While studying last night, I came across an interesting animal. I was studying the circulatory systems of various animals and came across cnidarians, specifically hydra. They look like this:
They are teenie-tiny water creatures (meaning only a few millimeters long) and they can do some pretty amazing things. For one thing, they can regenerate any appendages that are lost. It would be as if someone cut off your arm and then you could grow it back. How awesome would that be? Not that I have ever lost an arm or anything...
However, the most amazing thing about them is that they appear to be biologically immortal. Meaning that they don't age. If left on their own, they could live basically forever ... or so some scientists believe. Being biologically immortal isn't the same as never dieing; they can still die if you squish them or if they get eaten.
Cells tend to die off because they are either programmed to die (called apoptosis) or the DNA becomes riddled with too many mistakes through either faulty copying or outside influences. These things can be prevented by having the right "stuff" in the cell to go back through the DNA and correct the mistakes, which hydra and other things (like cancer cells) apparently have.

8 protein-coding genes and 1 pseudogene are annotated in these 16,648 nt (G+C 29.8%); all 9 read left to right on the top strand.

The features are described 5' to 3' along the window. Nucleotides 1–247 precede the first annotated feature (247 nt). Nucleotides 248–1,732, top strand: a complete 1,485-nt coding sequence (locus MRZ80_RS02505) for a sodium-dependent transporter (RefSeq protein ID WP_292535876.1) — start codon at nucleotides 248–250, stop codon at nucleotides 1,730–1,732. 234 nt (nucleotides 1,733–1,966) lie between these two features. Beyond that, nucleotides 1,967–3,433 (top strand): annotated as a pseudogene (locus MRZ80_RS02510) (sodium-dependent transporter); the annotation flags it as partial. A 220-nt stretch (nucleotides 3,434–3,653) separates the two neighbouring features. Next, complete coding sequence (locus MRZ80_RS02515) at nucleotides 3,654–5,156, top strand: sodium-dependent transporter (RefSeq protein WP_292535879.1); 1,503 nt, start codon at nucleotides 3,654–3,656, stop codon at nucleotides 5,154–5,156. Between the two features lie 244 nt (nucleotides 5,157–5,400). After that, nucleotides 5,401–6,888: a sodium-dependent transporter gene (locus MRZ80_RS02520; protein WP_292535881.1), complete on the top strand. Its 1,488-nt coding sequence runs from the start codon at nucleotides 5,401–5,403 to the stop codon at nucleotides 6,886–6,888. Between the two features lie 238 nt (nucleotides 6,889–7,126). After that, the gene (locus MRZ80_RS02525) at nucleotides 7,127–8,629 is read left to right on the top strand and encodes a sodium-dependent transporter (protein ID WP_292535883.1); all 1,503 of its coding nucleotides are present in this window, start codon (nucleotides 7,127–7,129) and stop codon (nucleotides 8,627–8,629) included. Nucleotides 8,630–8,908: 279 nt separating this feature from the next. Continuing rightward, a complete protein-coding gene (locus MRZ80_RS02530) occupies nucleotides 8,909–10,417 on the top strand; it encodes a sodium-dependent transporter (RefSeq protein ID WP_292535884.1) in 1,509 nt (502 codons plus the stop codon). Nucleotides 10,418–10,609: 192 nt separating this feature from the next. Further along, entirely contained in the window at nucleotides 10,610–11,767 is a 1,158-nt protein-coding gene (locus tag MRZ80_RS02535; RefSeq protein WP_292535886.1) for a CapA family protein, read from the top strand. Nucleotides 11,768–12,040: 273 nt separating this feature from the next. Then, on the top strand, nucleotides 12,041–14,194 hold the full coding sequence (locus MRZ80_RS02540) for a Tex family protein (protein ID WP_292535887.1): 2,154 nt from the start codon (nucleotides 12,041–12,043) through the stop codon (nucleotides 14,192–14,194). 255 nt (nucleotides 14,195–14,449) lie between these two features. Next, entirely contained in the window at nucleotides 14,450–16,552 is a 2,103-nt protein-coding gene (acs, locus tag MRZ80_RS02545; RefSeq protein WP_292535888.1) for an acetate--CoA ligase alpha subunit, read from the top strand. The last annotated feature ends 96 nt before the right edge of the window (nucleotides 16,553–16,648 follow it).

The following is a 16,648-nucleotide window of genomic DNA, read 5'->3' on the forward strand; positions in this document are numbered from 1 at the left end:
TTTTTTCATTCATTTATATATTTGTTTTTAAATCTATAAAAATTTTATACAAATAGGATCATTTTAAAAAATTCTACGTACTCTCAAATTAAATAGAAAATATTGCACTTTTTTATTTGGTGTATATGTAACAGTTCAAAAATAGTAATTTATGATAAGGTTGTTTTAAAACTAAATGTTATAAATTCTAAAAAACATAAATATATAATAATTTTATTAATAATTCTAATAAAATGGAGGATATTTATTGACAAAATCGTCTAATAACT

I read that a biologically immortal human being would statistically only live to be around 1200 years old before he/she would die from some sort of accident, like being hit by a car. Perhaps this can explain the long lives of Adam and Methuselah? Maybe our cell make-up changed way-back-when so that the repair system didn't work as efficiently, thus reducing our life span.
Can you imagine what life would be like if everyone lived to be over 1000 years old? Henry IV of the Holy Roman Empire, Genghis Khan, and Christopher Columbus would probably be still alive. Well, probably not Genghis Khan. I'm pretty sure he didn't die of natural causes.